British Columbia Mine Reclamation Symposium

An ecological audit of the regulatory requirements for surface coal mine reclamation in nine western.. Smyth, Clint R.; Dearden, Philip 1996-07-14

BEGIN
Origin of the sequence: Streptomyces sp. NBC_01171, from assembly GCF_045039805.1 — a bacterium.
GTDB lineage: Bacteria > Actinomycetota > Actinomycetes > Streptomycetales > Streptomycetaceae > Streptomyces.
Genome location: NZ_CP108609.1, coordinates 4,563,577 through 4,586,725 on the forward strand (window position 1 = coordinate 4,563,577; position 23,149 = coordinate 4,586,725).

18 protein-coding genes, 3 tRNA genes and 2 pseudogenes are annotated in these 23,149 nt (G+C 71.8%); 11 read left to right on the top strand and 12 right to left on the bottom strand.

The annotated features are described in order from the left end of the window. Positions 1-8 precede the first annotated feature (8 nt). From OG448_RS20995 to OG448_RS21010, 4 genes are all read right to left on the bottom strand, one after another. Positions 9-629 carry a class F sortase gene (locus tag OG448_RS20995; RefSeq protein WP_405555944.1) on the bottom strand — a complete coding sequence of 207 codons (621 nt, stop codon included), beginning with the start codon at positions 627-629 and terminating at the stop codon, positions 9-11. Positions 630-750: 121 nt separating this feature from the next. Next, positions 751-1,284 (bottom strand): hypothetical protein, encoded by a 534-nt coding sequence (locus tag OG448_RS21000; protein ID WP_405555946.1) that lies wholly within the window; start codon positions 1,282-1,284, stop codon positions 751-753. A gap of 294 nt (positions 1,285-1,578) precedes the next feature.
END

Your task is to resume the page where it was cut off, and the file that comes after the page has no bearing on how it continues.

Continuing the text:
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Proceedings of the 20th Annual British Columbia Mine Reclamation Symposium  in Kamloops, BC, 1996. The Technical and Research Committee on Reclamation AN ECOLOGICAL AUDIT OF THE REGULATORY REQUIREMENTS FOR SURFACE COAL MINE RECLAMATION IN NINE WESTERN NORTH AMERICAN JURISDICTIONS. C.R. Smyth1 and P. Dearden2 1 Environmental Insight, P.O. Box 517, Blairmore, Alberta, T0K 0E0. 2 Professor, Department of Geography, University of Victoria, P.O. Box 3050, Victoria, British Columbia, Canada, V8W 3P5. ABSTRACT The role of regulatory requirements and their impact on the design and implementation of high elevation coal mine reclamation programs was examined in nine mountainous western North American jurisdictions. This 'ecological audit' of regulatory requirements revealed that several jurisdictions are similar programatically in objectives but dissimilar substantively in regulatory provisions such as topographic modifications, revegetation, performance standards and enforcement. Information acquisition and dissemination also varied between jurisdictions. The current command-penalty model of environmental regulation results in adversarial interactions between government and industry in many of the jurisdictions and should be replaced by a formal negotiated system of regulation based on continuing research and adaptive management. INTRODUCTION Prior to the environmental awakening of the 1960s, there was little concern for mining disturbances, and reclamation only became an issue when a potentially expensive liability appeared (Ludwig 1982). However, the renewed emphasis on coal mining both in the United States and in Canada during the 1960s and 1970s exposed the latent conflict between industry and the environment with respect to regulation. The environmental dégradation and associated costs related to surface coal mining, e.g., reduction in air and water quality, were considered significant and could not be ignored by government regulatory agencies. Initially, the social and opportunity costs of not reclaiming versus internalizing reclamation costs were examined, and the latter was considered to be more socio-politically acceptable (Randall 1978). Internalization of reclamation costs within surface mining production costs was, therefore, one of the objectives of regulatory policy during this period and continues to be the focus of current policy (Jackson 1991). Essentially, the objective of regulatory policy in the United States and Canada has not been to reduce surface mining but to minimize or eliminate land degradation. However, finding an optimal solution for the elimination of disturbances generated by surface mining is a particularly complex 122 Proceedings of the 20th Annual British Columbia Mine Reclamation Symposium  in Kamloops, BC, 1996. The Technical and Research Committee on Reclamation problem. In Canada, with the exception of the Yukon and Northwest Territories, mine reclamation is primarily a provincial responsibility (Loree 1989). Individual provinces have promulgated a mosaic of environmental legislation, dating from the 1960s and 1970s (Sage 1976). The acts and regulations enacted by both federal and provincial legislators specify only general criteria for environmental impact assessment and reclamation of mining operations, with considerable ministerial discretion provided in each jurisdiction (Ziemkiewicz et al. 1988). Province of Alberta Historically, the province of Alberta was the first jurisdiction in Canada to develop reclamation regulatory policy (Johnson 1987). Land reclamation and certification began in Alberta with the enactment of the 1963 Surface Reclamation Act. The focus of this legislation was to ensure that the surface disturbances created by the oil and gas industry did not affect adversely farming practices. Contouring and leveling of surface disturbances were the major requirements of this legislation. In 1973, the Land Surface Conservation and Reclamation Act (LSCRA) was passed by the Alberta legislature and formed the regulatory framework for reclamation and land conservation practices for coal, oil sands, pipelines, and sand and gravel industries in the province. The LSCRA required reclamation planning as part of the project development approval process and provided for the establishment of the Development and Reclamation Review Committee (Bratton 1987). The Committee reviews all applications for development and reclamation, and, upon completion of the process, the Minister of the Environment issues an approval document. The Development and Reclamation Review requirements contained within the approval document form the foundation for industry practices and government regulatory activities (inspections and reclamation certification). In 1976, the Coal Development Policy of Alberta stated for the first time that 'equal capability' would be a requirement of coal mine reclamation (Province of Alberta 1976). The policy stated that the "primary objective in land reclamation is to ensure that the land will be returned to a state which will support plant and animal life or be otherwise productive or useful to man at least to the degree it was before it was disturbed." Conservation and replacement of topsoil and the restoration of drainage systems became requirements in Alberta. The Coal Development Policy created a framework with guidelines which enabled regulatory continuity and provided the basis for operational parameters or performance criteria. Since 1983, 'equivalent capability' has been a requirement of all reclaimed post-mining disturbances. Originally, this concept embraced the criterion of 'equal or greater than' productivity, but the inherent problems in measuring 123 Proceedings of the 20th Annual British Columbia Mine Reclamation Symposium  in Kamloops, BC, 1996. The Technical and Research Committee on Reclamation productivity, e.g., comparison of early successional disturbances with late successional undisturbed habitats, as well as the confounding effects of reclamation management intensity necessitated a change in philosophy (Railton 1987). In 1992, the Province of Alberta enacted the Environmental Protection and Enhancement Act (EPEA). This new omnibus legislation contains regulatory requirements and provisions for many aspects of environmental management and protection, including the requirements contained previously within the LSCRA (Province of Alberta 1992). Province of British Columbia Legislation governing mine reclamation in British Columbia was first introduced in 1969 when the existing mining legislation, Section 8 of the Coal Mines Regulation Act and Section 11 of the Mines Regulation Act, was amended to require reclamation for major coal mines and hardrock mines (McDonald 1978). In 1969, when the legislation was being amended, little was known about surface mine reclamation in British Columbia. Consequently, detailed reclamation regulations were not developed and considerable discretionary power was given to the Minister of Mines (Hogg 1971). The legislation was amended further in 1973 to include coal exploration, mineral exploration, sand and gravel pits and quarries (Errington 1990). In 1984, after consultation with industry and government agencies, the working policy on reclamation pursuant to Sections 7, 8, and 9 of the Mines Act was articulated in the form of guidelines (Rogers 1984). However, mining legislation in British Columbia remained unaltered from 1973 until the promulgation of the Mines Act [S.B.C 1989, c.56] in 1989. The amended Mines Act and its appurtenant regulatory Code now provides the framework for reclamation policy, discretionary power resides with the Chief Inspector rather than with the Minister of Energy, Mines and Petroleum Resources (Employment and Investment). United States Regulatory controls in the United States are separated into coal and hardrock mining. Mining of hardrock minerals in the United States is regulated by the General Mining Law of 1872 (Burford 1990), and discussion of this legislation is peripheral to the focus of this paper. Prior to 1977, coal mines were regulated by a patchwork of state and federal laws (Harris et al. 1988). In 1977, the United States government enacted the Surface Mine Control and Reclamation 124 Proceedings of the 20th Annual British Columbia Mine Reclamation Symposium  in Kamloops, BC, 1996. The Technical and Research Committee on Reclamation Act (SMCRA) Public Law 95-87 through which Congress sought to establish a nationwide program (cooperative federalism) to protect people and the environment from the adverse effect of surface mining operations (McElfish and Beier 1990). The passage of this law allowed for more uniform regulations regarding reclamation and bonding and also provided for greater public involvement in mine permitting and regulation enforcement (Brenner 1985). The SMCRA created two programs: (1) an environmental protection program to establish performance standards and procedures for permitting and inspection of surface coal mines and (2) a reclamation program for rehabilitation of pre-legislation coal mine disturbances (funded by royalties on coal production tonnage). The SMCRA allowed individual states to submit their own legislative programs thus assuming regulatory authority or 'primacy' thereby avoiding total federal control by the Office of Surface Mine Reclamation and Enforcement (OSMRE) (KaIt 1983). However, in practice, obtaining OSMRE approval of state reclamation was difficult (Carter 1989). SMCRA performance standards were implemented by a detailed and comprehensive set of regulations which not only defined the environmental objectives but in some cases specified the design criteria to be adopted (Galloway and McAteer 1980). Many of the mining and reclamation techniques required by the SMCRA were unknown to large sections of the mining industry, and operational practices had to undergo significant changes in order to accommodate environmental concerns (Daniels and Zipper 1988). The SMCRA created considerable controversy and was criticized because of onerous and costly provisions and the creation of a large regulatory bureaucracy (Murray 1988). However, the SMCRA stimulated valuable research by state and federal agencies (Brenner 1984). RESEARCH OBJECTIVES Although there have been a number of comparative studies of reclamation regulation in the United States (Imes and WaIi 1978, Gallaher and Lynn 1989) and Canada (Marshall 1983, Champigny et al. 1991, Champigny and Abbott 1992), most of these did not examine adequately the ecological implications of the legislation or regulations reviewed. International reviews by the above Canadian authors are particularly narrow and present a corporate financial and legalistic review of reclamation and environmental management. This paper compares the regulatory requirements of western North American mountainous jurisdictions to examine their similarities and differences as well as examine the implications of such requirements. Although other forms of government 125 Proceedings of the 20th Annual British Columbia Mine Reclamation Symposium  in Kamloops, BC, 1996. The Technical and Research Committee on Reclamation regulation (air and water pollution laws) affect mining developments, it is beyond the scope of this research to discuss them in detail. METHODS Information Analysis Content analysis, a systematic procedure for extracting information from various forms of communication (Stankey 1972), was chosen as the mechanism of data collection. For the purposes of this study, the text of legislation, regulations (code) and/or guidelines documents was examined for each of the selected jurisdictions. Four broad categories (planning, reclamation requirements, performance criteria and enforcement) were selected on the basis of a review of the literature. These categories represent the complete range of reclamation activities from project commissioning to mine abandonment. Research Population Identification 'Population' identification (appropriate jurisdictions) and 'item' collection (regulatory documents) required written and verbal communication with government representatives from Alberta, British Columbia and the United States Department of the Interior (Office of Surface Mining Reclamation and Enforcement OSMRE). Communication with the provincial representatives was straightforward, and the appropriate government documents (legislation, code of regulations and guidelines) were provided immediately. However, 'population' identification for the United States was difficult. In the western states, only Alaska, Colorado, Montana, New Mexico, Utah and Wyoming had assumed primacy under the SMCRA. The states of Idaho and Nevada do not have coal mines and the states of Arizona, California, Oregon and Washington have chosen to allow the United States federal government to pre-empt state authority through the SMCRA rather than enact legislation. Following discussions with the OSMRE, each state was contacted, and the appropriate acts and regulations were provided. 126 Proceedings of the 20th Annual British Columbia Mine Reclamation Symposium  in Kamloops, BC, 1996. The Technical and Research Committee on Reclamation Coding Coding in content analysis is the process by which units of data are assigned to appropriate categories (Berelson 1954). Categories for the present study were developed through a review of the 'items' or regulatory documents and an examination of the publications of Eichbaum and Buente (1980), and Imes and WaIi (1978). Thematic coding (Holsti 1969) was chosen since each section of the regulatory document contains context-dependent and exclusive key words and phrases. Therefore, because of the format of the regulatory documents, the information was already pre-coded. Data Collection Presence or absence of pre-determined category codes was chosen as the unit of measurement. All documents were read three times after coding and prior to data collection in order to ensure reliability. Data were then collected and tabulated. Data Tabulation and Summarization Data analysis involved simple tabulations of the presence/absence data. In one specific case, the data were presented to include qualitative data on information format in addition to the presence/absence data. RESULTS AND DISCUSSION Legislation, regulations and enforcement are an important driving force behind the protection of the environment and, therefore, provide the basis for decisions and activities of reclamation practitioners and regulators. Legislation establishes specific reclamation management systems with different levels of control and capital investment. Specific legislation or regulations that address high elevation coal mine reclamation are not part of the regulatory process in any of the jurisdictions reviewed although there are sections within United States federal and state statutes which are applicable. Due to the complexities of the socio-political milieu, legislators and policy makers in the reviewed jurisdictions have developed broad regulations to cover reclamation activities. Therefore, much of the following discussion can be applied generally. 127 Proceedings of the 20th Annual British Columbia Mine Reclamation Symposium  in Kamloops, BC, 1996. The Technical and Research Committee on Reclamation Several areas for discussion were identified by the review of regulations and legislation: (1) regulatory process, (2) performance bonding, (3) planning, (4) regulatory provisions, (5) performance standards, (6) reclamation monitoring and enforcement and (7) regulated professional participation. Only regulatory process and regulated professional participation will be discussed in this paper. The observed differences in regulatory approaches and requirements between different jurisdictions may be due to historically different land-use practices and political systems. In the United States, the demands on the land-base as well as the environmental damage caused by coal mining in the Appalachians have resulted in rigorously legislated land stewardship and conservation (Baldwin 1994). It is suggested here that the dominant agricultural sector in Alberta has contributed to the pre-eminence of land conservation within industrial development while, historically, land stewardship has not been the focus of the dominant resource extraction industries (i.e., forestry, mining) in British Columbia. Regulatory Process The systems for regulating surface coal mines in the jurisdictions reviewed are very complex. Comparatively, the United States system is more reliant on statute and regulation than is either Alberta or British Columbia. Both Alberta and British Columbia make use of less formal guidelines and procedures which are not detailed exhaustively in legislation. However, there is an important difference between the two Canadian jurisdictions reviewed. The Alberta system is based on regulations whereas the British Columbia system is based on code. This may be an important distinction since codes may have less legal force in comparison to regulations (Black et al. 1990). In Alberta, anything that is considered certain in terms of practice or measurement is described in the regulations, and everything else is reviewed by ministerial discretion. The SMCRA legislation has been criticized because Congress chose to draft regulations into the Act in legislative form rather than follow the usual approach of delegating the rule-making function to the regulatory agency (Rasnic 1983). The result of the legislative approach has been that 'technological forcing' is more pervasive within the SMCRA than within its counterparts: the EPEA (formerly LSCRA) in Alberta and the Mines Act in British Columbia. 'Technological forcing' has often resulted in tension between industry and regulatory agencies (Dickson 1988). Examples of technological forcing are the Approximate Original Contour (AOC) requirement and native plant 128 Proceedings of the 20th Annual British Columbia Mine Reclamation Symposium  in Kamloops, BC, 1996. The Technical and Research Committee on Reclamation species procurement requirements of the SMCRA in the United States and the topsoil requirement of the reclamation guidelines in Alberta. Legislative and regulatory control of surface mining in Alberta encompasses all forms of surface disturbance (coal mines, quarries and oil and gas) while in British Columbia, oil and gas disturbances are excluded. In contrast, a separate legislative document applies to each type of mineral resource extraction in the United States. Only coal surface mining is regulated federally. In terms of equitable treatment and prevention of landscape degradation, the Alberta regulatory system is superior to all other jurisdictions reviewed. The inequalities of environmental regulation between hardrock and coal mining in the United States (Miller 1991) and between oil and gas and mining in British Columbia do not exist in Alberta with the broad regulatory framework of the former Land Surface Conservation and Reclamation Act (LSCRA) and the current omnibus EPEA. While there is significant programmatic similarity between the jurisdictions reviewed, there are substantial differences in terms of regulatory process, performance standards and enforcement. At one end of the scale is the legislative, rigorously enforced American system of reclamation regulation and at the other end is the Canadian guidelines approach. The American federal system is very restrictive whereas the Alberta and British Columbia systems are flexible. For example, the AOC regulatory requirement, in particular, may discourage habitat diversity and innovation. The extensive ecological details of the SMCRA have resulted in an emphasis on ecological concepts (species diversity, successional processes, soil biology and wildlife biology) within operational reclamation practice in the United States (Allen 1992). Ecological concepts are latent within the Alberta regulations and British Columbia code. Whether stated explicitly or implied, inclusion of ecological principles within each jurisdiction is predicated on an assumed knowledge of successional 'assembly rules' (Lawton 1987) and on a preoccupation with static end-products rather than with the process of developing end-products. This ecological audit of jurisdictional regulations demonstrates a lack of ecological perspective: in many reclamation practices, especially in British Columbia. The guidelines approach in Alberta and British Columbia has established general objectives and performance standards by which reclamation is judged. Guidelines are important since they establish rules for government regulators and direct the attention of reclamation practitioners towards the broad objectives and goals of reclamation (McLellan 1985). However, in the absence of firm regulatory requirements and enforcement, guidelines can result in a form of disjointed incrementalism (sensu lato Hollick 1981), a particular problem for an inter-disciplinary field such 129 Proceedings of the 20th Annual British Columbia Mine Reclamation Symposium  in Kamloops, BC, 1996. The Technical and Research Committee on Reclamation as mine reclamation. The Alberta regulatory system does not suffer from the disjointed incrementalism characteristic of the British Columbia system because of their coordinated government research and regulatory program. Essentially, the British Columbia code lacks sufficiently detailed information. A further complication is that the British Columbia system involves a disproportionate amount of industry-based consensus with, in the past, considerable ministerial discretion. However, to minimize regulatory abuse, code statements may be included in the reclamation permit since the requirements in this document may be more legally binding on the mining corporation (Errington 1994). In addition to the aforementioned jurisdictional differences, three important concerns were identified: (1) industry/government interaction, (2) regulatory flexibility and (3) information acquisition. Industry/Government Interaction: The interaction between government and industry in all jurisdictions reviewed is best described as adversarial, the cause of which may be due, in part, to mistrust. The legalistic format of the United States results in the most adversarial regulatory process with little flexibility. The statute/guidelines approach taken in Canada is much more flexible and incorporates a greater amount of negotiation between the regulatory agencies and the industry. Negotiation between government regulators and individual companies is important in the regulatory process of all jurisdictions reviewed although it is transparent in the formal system of rules embedded within the statutes and regulations. Negotiations are often involved in matters that are essentially scientific. However, environmental programs frequently require a standard of proof or evidence that involves policy-based rather than science-based decisions, and this is particularly important where uncertainty is high. Reclamation of high elevation disturbances exemplifies a situation where considerable technical uncertainty exists. For example, very little is known about the effects of management practices on ecosystem responses such as plant population dynamics, species persistence, heterotrophic succession and neo-sol pedogenesis. Judgment under uncertainty is particularly problematic where deep divisions exist between participants in the process (Tversky and Kahneman 1982). Resolution of such conflicts and differences may require adjudication by a panel of experts. Governments must be prepared to defend such policies and legislation with scientific evidence (Fedkenheuer 1987). In Alberta, reclamation guidelines are continually undergoing revision as new 130 Proceedings of the 20th Annual British Columbia Mine Reclamation Symposium  in Kamloops, BC, 1996. The Technical and Research Committee on Reclamation information becomes available. This is a form of adaptive environmental management (Holling 1978) which will stimulate innovative environmental management, provided there is a continual infusion of scientific information from basic and applied-basic research. Increased ecological and holistic research is necessary, especially in the development of alternative practices that can be defended with empirical data. Dickson (1988) recommended an approach based on bipartisan discussions as an alternative to the conventional command-penalty model of environmental regulation. In the formal negotiated regulations model proposed herein, regulatory standards would be established in consultation with government, industry and the public. In negotiated regulations, all participants would be required to justify their positions or demonstrate 'due diligence' from a knowledge-base perspective. Formalized involvement by appointed members of the general (local) public and attentive public would make both industry and government more accountable and could result in greater attention to aesthetics within the process. Short environment and reclamation training courses would empower these advocates for site visits and document reviews. Although there is less conflict when the regulatory system is negotiated, there are attendant problems related to the difficulty of justifying new standards and the development of 'agency capture' (Fortmann 1990). In order to eliminate the potential for regulatory abuse, a public (individual and/or advocacy group) participation program and a strong research and reporting component must be included as part of any reclamation permit. Since there are significant gaps in the information base, reclamation decisions are based often on value judgments rather than on scientific evidence. Therefore, individuals directly or indirectly affected should have formal input into the development of regulations. Public input would alleviate the 'agency capture' problem and would also result in a greater integration of aesthetic concerns, an aspect of the regulatory process which is acknowledged only tacitly at present. To provide equity in positional justification, research would have to be performed by both government and industry. In a negotiated system, acceptable management inputs and performance standards would be agreed upon mutually by all affected groups; therefore, the system would provide the trust and cooperation that is necessary while ensuring sufficient flexibility to respond appropriately to difficult situations. Essentially, negotiated policy decisions would provide the direction and rate of technological progress of mine reclamation practice in a more efficacious manner and would reduce the ad hoc nature of reclamation practice in British Columbia. Technical and ecological information would be developed through a combination of objective data analyses and subjective judgments of experts on 131 Proceedings of the 20th Annual British Columbia Mine Reclamation Symposium  in Kamloops, BC, 1996. The Technical and Research Committee on Reclamation reclamation as well as through subjective public evaluations. Subjective public intervention is important at both local and regional levels since it is difficult to overcome regulatory inertia without significant electoral influence. The formal negotiated regulatory model would also be more equitable in dealing with the asymmetry between the societal risks and benefits of the alternative courses of regulatory action. A larger segment of society would be involved in deciding what are acceptable levels of landscape alteration (degradation). Thus, such a process would truly acknowledge that reclamation is a socio-political process. All jurisdictions have a formalized mine development review process within which proponent proposals are reviewed and accepted or rejected. Following project approval, a formalized industry/regulator reclamation monitoring and certification process is invoked. Regulatory Flexibility: Flexibility is a necessary part of the regulatory process because of the site-specific nature of reclamation practice. In particular, flexibility in performance standards is necessary to ensure maximum development of the science and art of reclamation through innovation. Implementation of innovative practices is constrained by both a lack of flexibility (United States) and too much flexibility (British Columbia). Although less apparent, excessive flexibility constrains innovation development and adoption through inadequate regulatory incentives. In addition to the flexibility afforded through the guidelines approach, two other forms of flexibility are provided to accommodate environment and mining practice differences. Variance provisions such as: (1) " . . considers previous and potential use . . ", (2) ". .unless these objectives can be otherwise achieved . .", (3) " . . can provide evidence which demonstrates to the satisfaction of the chief inspector the impracticality of doing so . .", and (4) ". . will not normally be accepted . ." have been included as phrases in the regulations or guidelines of the jurisdictions reviewed. Variance provision phrases as a form of regulatory flexibility provide the greatest potential for negotiations between the regulatory agencies and industry as well as the greatest source of discretionary abuse. In areas such as high elevations where technical uncertainty exists, these phrases may be a source of facile justifications. A final form of flexibility is in the recognition of special forms of mining practices. Variances to the SMCRA AOC requirement are granted under special considerations where (1) volumetric expansion of waste material has occurred, (2) alternative land-uses are proposed, or (3) special 132 Proceedings of the 20th Annual British Columbia Mine Reclamation Symposium  in Kamloops, BC, 1996. The Technical and Research Committee on Reclamation mining methods such as augering, mountaintop removal and steep slope mining are involved. These distinctions or special provisions are the only parts of regulations reviewed which have special reference to high elevation coal mining. In Alberta and British Columbia, special categories of mining are not designated in the legislation or regulations, but the mining practices at many of the mines in the foothills and mountainous regions of Alberta and British Columbia would be so designated. Although regulatory intransigence (United States) is problematic, 'unrestricted' regulatory flexibility (British Columbia) also has negative side effects, especially when dealing with 'sympathetic administrations.' For example, the code in British Columbia provides for considerable regulatory discretion and potential systemic abuse. 'Agency capture' is a potential problem within this jurisdiction where the engineering profession subordinates ecological considerations. Furthermore, variances can always be justified by monetary constraints, but this rarely translates to sound environmental practice. Where appropriate, the industry must be forced to demonstrate 'due diligence.' Situations where variances are granted easily inhibit the development of innovative reclamation practices. In the United States, variances are granted only after empirical support while in Alberta and British Columbia, evidentiary support is only implied. However, Alberta with its excellent research program has the mechanism in place to develop consensus scientifically. Information Acquisition Approaches: Research has an important role in influencing change in practices and in altering the regulatory ethos (WaIi 1992). Research is the information generating component of the reclamation process. The recommendations resulting from research are often not very elaborate or expensive and, when applied effectively, can have significant results. Without considerable regulatory guidance and pressure through legislation or guidelines, reclamation planning information will remain incomplete. Since reclamation research is jurisdictional context-dependent, each government has both cognitive and regulatory functions which must operate through the stimulation of research, provision of funds and facilities and the development of policies and minimum standards. Within the jurisdictions reviewed, primary modes of information acquisition vary, and three models are suggested: (1) government, (2) industry and (3) combination. Alberta represents the 'government model' whereby reclamation information is generated through either literature reviews and manuals published by the Land Conservation and Reclamation Council or laboratory and field studies undertaken by the Alberta Research Council. Although cooperative government/industry studies are undertaken, there is no regulated requirement for industry to 133 Proceedings of the 20th Annual British Columbia Mine Reclamation Symposium  in Kamloops, BC, 1996. The Technical and Research Committee on Reclamation undertake research although the mining industry must undertake compliance monitoring in order to satisfy permit obligations. In Alberta, research is coordinated by the Reclamation Research Technical Advisory Committee (RRTAC) and implemented by the Alberta Research Council, academics and consultants. The Alberta Research Council has conducted surface mine reclamation research in upper montane and subalpine areas near Grande Cache since 1972. This research represents one of only a few long-term field studies in the Canadian Rockies (Macyk et al. 1991). Until 1994, the research program of the Alberta government was one of the most comprehensive and well funded in western North America. The 'government model' represents a method of information acquisition which is scientifically rigorous and relatively unbiased. However, the model may not accommodate adequately the economic constraints of reclamation nor allow for serendipitous discoveries that might occur if more research were conducted by mining companies. The 'industry model' is used by British Columbia and is a pragmatic approach to reclamation developed because of environmental variability and differences in mining practices within the province (Thirgood 1978). In this model, the industry must demonstrate competence in generating information for reclamation planning. Although this model was originally considered to be superior to that of specific legislation and regulations (Thirgood and Meagher 1972), this approach has resulted in a short-term and non-holistic approach which is inadequate in developing consensus on reclamation practice and regulatory requirements. The 'industry model' results in a disjointed approach to research and planning. Initially, this approach may have had merit, but considerable regulatory abuse is possible because of the ad hoc nature of data collection, lack of empirical documentation of practices and questionable technical competence within industry (Smyth 1995). Although the British Columbia Ministry of Energy, Mines and Petroleum Resources has long recognized the importance of research, direct funding has been limited since 1977. The Technical Research Committee on Reclamation Assessment (TRCR) coordinates research efforts with industry, government and universities and recommends research priorities based on political sensitivity and perceived needs (Errington 1988). The TRCR in British Columbia produces research priority lists and funds selected projects but has suffered from shortages in manpower and funding, unlike Alberta and the United States. As a result, many components of reclamation theory, practice and regulation in British Columbia have had a conceptual and developmental hiatus during the last decade with much of the research focused narrowly on selected concerns related to 134 Proceedings of the 20th Annual British Columbia Mine Reclamation Symposium  in Kamloops, BC, 1996. The Technical and Research Committee on Reclamation environmental 'protection' (rock drains, spoil dump stability, geohydrology, acid rock drainage, molybdenum toxicity) rather than on ecosystem development. The 'combination model' is represented by the United States jurisdictions in which there is considerable coordination of academic, governmental and industry research. Although not specifically stated in either the SMCRA or the CFR 30, the performance criteria within the code have dictated not only the direction and magnitude of research but also the complexity. In the United States, reclamation research activities are coordinated through three regional centers associated with universities. A large number of cooperative research projects relevant to the reclamation of high elevation disturbances have been implemented by industry, government and academia, with substantial involvement by the United States Department of Agriculture Forest Service. Considerable reclamation-related research and development is carried out by federal and state agencies, educational institutions and the mining industry in the United States (Baldwin 1994). The SMCRA also contains a provision for research and variance permission within the Experimental Practices in Section 711. United States' coal producers have found that thorough research and persistence are the key components of successful innovation in reclamation practice although it has been difficult to overcome regulatory inertia (Lawson 1988). Innovative proposals and variances from regulatory norms require considerable gestation and knowledge that will develop only with adequate research and integration within a well designed and implemented monitoring process. Regulated Professional Participation Consultation and cooperation improves the results of reclamation practice. Implicit within both the formal negotiated regulatory system and the proposed combination performance standard approach is the regulated requirement of certified multidisciplinary teams wherein specific discipline participation is dictated by land-use objectives. Professional certification and codes of conduct are necessary in order to integrate information from a greater number of disciplines and eliminate facile attempts at positional justification. Each discipline has specific contributions to make to the reclamation process. Currently, none of the jurisdictions reviewed have professional requirements as pre-conditions of participation. Although sound ecological management does not necessarily follow from individual accreditation (certification), such a process, if combined with an ecosystem-based practices code, would eliminate many of the current problems in the jurisdictions reviewed. Currently, many individuals involved in surface mine reclamation are untrained or inexperienced (Burkhart 1988). Within British Columbia, there is a particular need for training and accreditation 135 Proceedings of the 20th Annual British Columbia Mine Reclamation Symposium  in Kamloops, BC, 1996. The Technical and Research Committee on Reclamation of multi-disciplinary professionals to reduce the asymmetric influence of the engineering profession upon the reclamation process. Professional hegemony is divisive and problematic for integrative reclamation practice. In general, engineers do not receive the integrative training necessary for planning landscape/land-use changes. Therefore, accreditation of reclamation professionals should become a regulatory requirement. The peer-reviewed process would ensure a knowledge-base sufficiency on the part of reclamation practitioners, researchers and consultants, thereby raising and standardizing the quality of reclamation practice. Without such requirements, there is a tendency for 'regulatory functionaries' to dominate the reclamation process. Regulations and/or codes would be amended to require reclamation planning and program implementation involvement by accredited individuals (registered professionals or otherwise) with minimum requirements of experience and formal training in disciplines relevant to the stated post-mining land-use objectives of each project. Although establishing criteria to accredit practitioners with divergent backgrounds is problematic, a program which assigns a rating to the applicant based on education and professional experience can be implemented (Lemons 1994). Certification is currently a subject for debate within the Society for Ecological Restoration (Rieger 1992). In addition, members of existing applied science or design professions must also be required to take formal environmental training. Reclamation and more general environmental management training for consulting or industry mining engineers should be required by regulation or code. Finally, a practices code with standardized practices and lexicon is necessary for ensuring environmental due diligence and regulatory compliance. The practices rules would not replace codes of conduct for accredited reclamation professionals who are members of registered professional societies but would simply overlay the existing codes of these professional groups. The development of field guides to accompany the regulations would provide guidance for implementation of regulations and standards. Such guides currently exist within several jurisdictions but these contain dated information and lack an ecosystematic perspective towards reclamation. A formal, yet easily updated system, is necessary. 136 Proceedings of the 20th Annual British Columbia Mine Reclamation Symposium  in Kamloops, BC, 1996. The Technical and Research Committee on Reclamation SUMMARY Legislation, regulations and enforcement are an important driving force behind the protection of the environment and, therefore, provide the contextual basis for all subsequent reclamation decisions and activities described in the accompanying chapters. The systems for regulating surface coal mines in the jurisdictions reviewed are very complex. The United States system is more reliant on statute and regulation than either Alberta or British Columbia. While there is significant programmatic similarity between the jurisdictions reviewed, there are substantive differences in terms of regulatory process, performance standards and enforcement. Several areas for discussion were identified by the review of the regulations and legislation: (1) regulatory process, (2) bonding, (3) planning, (4) regulatory provisions, (5) performance standards, (6) reclamation monitoring and enforcement, and (7) regulated occupational participation. Within the regulatory process, three important concerns were identified: (1) industry/government interaction, (2) regulatory flexibility and (3) information acquisition. Negotiation between government regulators and individual companies is important in the regulatory process of all jurisdictions reviewed although it is transparent in the formal system of rules embedded within the statutes and regulations. In negotiated regulations, formal empirically-based positional justifications are required. Flexibility is important in the regulatory process, particularly where there is scientific uncertainty. However, regulatory flexibility also has negative side effects, especially when dealing with sympathetic administrations. Appropriate mechanisms to address variance requests are present in most jurisdictions, but where absent, 'agency capture' is possible. Information acquisition is essential for the development of reclamation theory and practice. Within the jurisdictions reviewed, approaches to information acquisition are determined by regulatory approaches. Three models were identified: (1) government, (2) industry and (3) combination. The government and combination models are superior to the industry-based approach because of the ad hoc nature of information collection and questionable technical competence of the industry personnel. Government-industry coordinated research is favored strongly by survey respondents (Smyth 1995). 137 Proceedings of the 20th Annual British Columbia Mine Reclamation Symposium  in Kamloops, BC, 1996. The Technical and Research Committee on Reclamation Finally, none of the jurisdictions reviewed have training and experience requirements as pre-conditions of participation. Although sound ecological management does not necessarily follow from accreditation, regulated participation combined with an ecosystem-based practices code would eliminate many of the current problems. 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